The world famous New York Café Budapest (New York Kávéház) is located on the Erzsébet körút section of the Grand Boulevard of Budapest and is considered one of the best and most beautiful cafés in the world. The building itself was originally constructed from 1892-94 as the Hungarian offices of the New York Life Insurance Company. The Italian hotel chain, Boscolo Hotels, renovated the building after it had fallen into disrepair and reopened the hotel in 2007 as the five star luxury hotel, Boscolo Budapest Hotel with New York Café located on the ground floor. It may be off the beaten path, which required us to go a little out of the way to find the New York Café, but my travel partner for this trip, Karla, had this on her must see places in Budapest during our our Viking River cruise. As I’m always up for an adventure, I had no problem tagging along and exploring.
When you enter the doors of the New York Café, which is located on the ground floor of the Boscolo Budapest Hotel, you immediately sense that this is like no other café. The café’s renovated design includes soft, muted colors, marble columns, frescoes, murals, decorative moldings, and exquisite Venetian chandeliers all while preserving its original charm. But not for Karla I would’ve probably turned around as soon we approached the hostess stand because initially it felt touristy and somewhat snobbish, but I’m glad I pushed past my initial reaction and proceeded inside. After all, this New Yorker didn’t want to judge the New York Café by first impressions alone.
New York Café opened in 1894 by Sándor Steuer, a Hungarian coffee baron and member of a large kávéház (coffee house) family who, if he were alive today, would be my CBFF (coffee BFF). At the turn of the 20th century, writers, editors, poets, actors, and artists used to frequent the café on a regular basis. After the war New York Café was no more and for a while it was a sporting goods store (sorry Sándor!). In 1954 it reopened as a café called Hungária and then Boscolo Hotels‘ renovation turned it back into the beloved New York Café. Today it’s filled mostly with tourists and usually packed to full capacity, but ignore the people and look around the rooms, the frescoes on the ceiling, the staircases, and make every effort to take it all in.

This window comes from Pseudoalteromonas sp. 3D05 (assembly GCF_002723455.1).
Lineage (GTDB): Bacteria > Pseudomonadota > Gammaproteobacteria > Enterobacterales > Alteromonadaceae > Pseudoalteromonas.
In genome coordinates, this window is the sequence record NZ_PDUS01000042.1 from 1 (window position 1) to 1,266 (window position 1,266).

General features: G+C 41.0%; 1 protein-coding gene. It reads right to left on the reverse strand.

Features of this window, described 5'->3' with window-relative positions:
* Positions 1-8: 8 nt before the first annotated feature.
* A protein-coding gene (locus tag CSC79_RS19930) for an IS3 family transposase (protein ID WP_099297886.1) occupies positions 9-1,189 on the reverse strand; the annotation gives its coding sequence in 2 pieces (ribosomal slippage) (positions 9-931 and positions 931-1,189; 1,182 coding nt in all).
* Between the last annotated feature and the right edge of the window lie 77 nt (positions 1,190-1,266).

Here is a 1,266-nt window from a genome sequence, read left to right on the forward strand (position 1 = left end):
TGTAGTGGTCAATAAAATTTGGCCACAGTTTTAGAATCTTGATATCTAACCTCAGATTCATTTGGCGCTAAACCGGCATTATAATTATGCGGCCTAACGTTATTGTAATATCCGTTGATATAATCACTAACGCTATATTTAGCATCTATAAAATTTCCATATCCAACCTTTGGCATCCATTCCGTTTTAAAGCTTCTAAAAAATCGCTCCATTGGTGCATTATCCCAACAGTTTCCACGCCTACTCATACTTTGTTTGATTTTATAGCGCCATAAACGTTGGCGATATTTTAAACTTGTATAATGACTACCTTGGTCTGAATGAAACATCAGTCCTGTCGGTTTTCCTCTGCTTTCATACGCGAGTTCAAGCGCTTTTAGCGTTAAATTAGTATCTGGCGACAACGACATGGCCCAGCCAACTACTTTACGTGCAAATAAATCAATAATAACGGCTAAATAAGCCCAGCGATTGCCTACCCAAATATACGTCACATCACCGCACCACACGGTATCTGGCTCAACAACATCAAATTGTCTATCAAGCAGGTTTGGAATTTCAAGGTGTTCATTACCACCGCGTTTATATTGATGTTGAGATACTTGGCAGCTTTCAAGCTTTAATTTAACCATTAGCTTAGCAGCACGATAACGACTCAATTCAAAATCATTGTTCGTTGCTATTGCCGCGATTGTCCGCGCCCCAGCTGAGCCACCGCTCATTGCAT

TSG Tip: It was once said that Ferenc Molnár, the famous Hungarian dramatist and novelist, threw the café’s keys into the Danube River in an attempt to force management to stay open 24 hours a day. Today the café is open from open every day from 8 am until midnight so I’m guessing they eventually found the keys.
We were seated in the mélyvíz or lower floor and presented with our menus, or should I say menu books? The menu contains multiple pages of food, including their much talked about breakfast, but also an abundance of other options including sandwiches, starters, entrees, snacks, hot and cold beverages including alcohol and coffee, and of course, to die for desserts including cakes, sorbet, and ice cream sundaes. If you don’t speak Hungarian, don’t worry as the menu is in both Hungarian and English. You can view the entire menu on the New York Café website here.